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got my first cut out yesterday in the siding of an old run down detatched garage. I think I have done everything wrong. I have got the wall cutout and the comb is removed and rubberbanded into frames put into a deep hive body. now the problem I am having is I can not get the bees into the hive. There are more bees in this hive than I have ever dealt with. There was 7 comb sections that went up the wall about 5 feet. There was also a couple of places where it was just a big mass of comb with larve after larve and capped brood and eggs. I cant imagine how one queen can do all that work it was amazing, to me anyway. I scooped about 50-60% of the bees into a 5 gallon bucket with a hole in the lid and it seem that the queen was in the bucket because the bees were moving in. in about an hour about 90+% of the bees were in the bucket. So at this point i decide to pour them into the deep hive body that is about 10-15 feet away from the wall they came out of. I shake the bees into the hive bodies and put inner cover on with telescope cover over that and the entrance is reduced to the small opening of about 1 inch. Within 10 minutes the bees were evacuating the hive and flying all over the place. I had been at this about 4 hrs today and the smoke smell and buzzing bees had wore me out, plus the fact I worked from 4:30am till 2 pm today didnt help matters. So I left and I am assuming I will find the bees back at the wall they came from just like today when I got there. Finding the queen in this amount of bees is like finding a needle in a haystack to me. Any sugestion on how I go about getting these bees into the hive body so I can get them back to my property.

All help is much appreciated. Thanks!
 

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I just did a cut out saturday and picked the bees up this evening. I did manage to find the queen and put here in the box. The bees all gathered at the top of the wall where all the comb was cut out, so I continually scooped them into a bucket and poured them into the hive. Before I left saturday, I smoked the wall heavily to run the bees out of the opening, and everything seemed fine with all the bees in the box this afternoon. I was always told the main thing was to completely expose and cut out all the comb, but I may have gotten lucky locating the queen and being sure she was in the box before I closed the lid.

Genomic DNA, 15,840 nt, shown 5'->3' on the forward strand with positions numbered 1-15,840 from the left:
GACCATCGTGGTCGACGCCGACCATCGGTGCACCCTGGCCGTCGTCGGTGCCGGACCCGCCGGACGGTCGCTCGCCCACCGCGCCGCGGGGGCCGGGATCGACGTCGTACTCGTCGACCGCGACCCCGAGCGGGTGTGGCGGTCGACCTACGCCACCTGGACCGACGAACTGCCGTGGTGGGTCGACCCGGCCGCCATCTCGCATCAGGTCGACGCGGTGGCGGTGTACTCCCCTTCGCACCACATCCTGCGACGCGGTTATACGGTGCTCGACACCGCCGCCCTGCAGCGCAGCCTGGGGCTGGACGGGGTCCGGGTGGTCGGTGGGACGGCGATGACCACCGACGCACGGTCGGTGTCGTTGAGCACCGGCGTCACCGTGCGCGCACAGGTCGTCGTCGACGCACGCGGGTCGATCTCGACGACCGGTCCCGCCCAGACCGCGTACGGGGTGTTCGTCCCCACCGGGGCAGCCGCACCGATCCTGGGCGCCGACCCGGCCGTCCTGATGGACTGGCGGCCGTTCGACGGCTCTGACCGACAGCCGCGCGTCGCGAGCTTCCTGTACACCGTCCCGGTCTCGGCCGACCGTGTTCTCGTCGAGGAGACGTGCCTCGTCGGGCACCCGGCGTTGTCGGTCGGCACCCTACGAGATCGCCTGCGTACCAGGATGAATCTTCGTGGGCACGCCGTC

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if you have a queen excluder, put it under your brood nest, use it as a queen includer, so she has to stay in. if you have her they will go in with her, if not they will be back in the wall looking for her. If you do this 2 or 3 times, load everyone up, and relocate them. place a nuc there to catch any strays that come by.
 

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I never worry about catching the queen when doing a cut out. Often times it is impossible to find her. When she sees light, she'll run and hide.

I make sure I have plenty of brood comb tied into empty deep frames. You may have enough brood comb on a large colony to make two deeps. I scoop and pour as many bees into the deep hive body with the brood comb as possible. You will get plenty of nurse/house bees. They smell the brood comb and stay with it. Forager bees will not stay.

Tie as much honey comb into empty medium frames as possible put these frames in medium boxes and add on top of the deep(s) when you get to new location.

After I have all comb tied into enpty frames and put into respective boxes, I then button up the hive and move it. You can let the bees raise their own queen or wait at least 24-48 hrs and requeen with a purchased queen.
 
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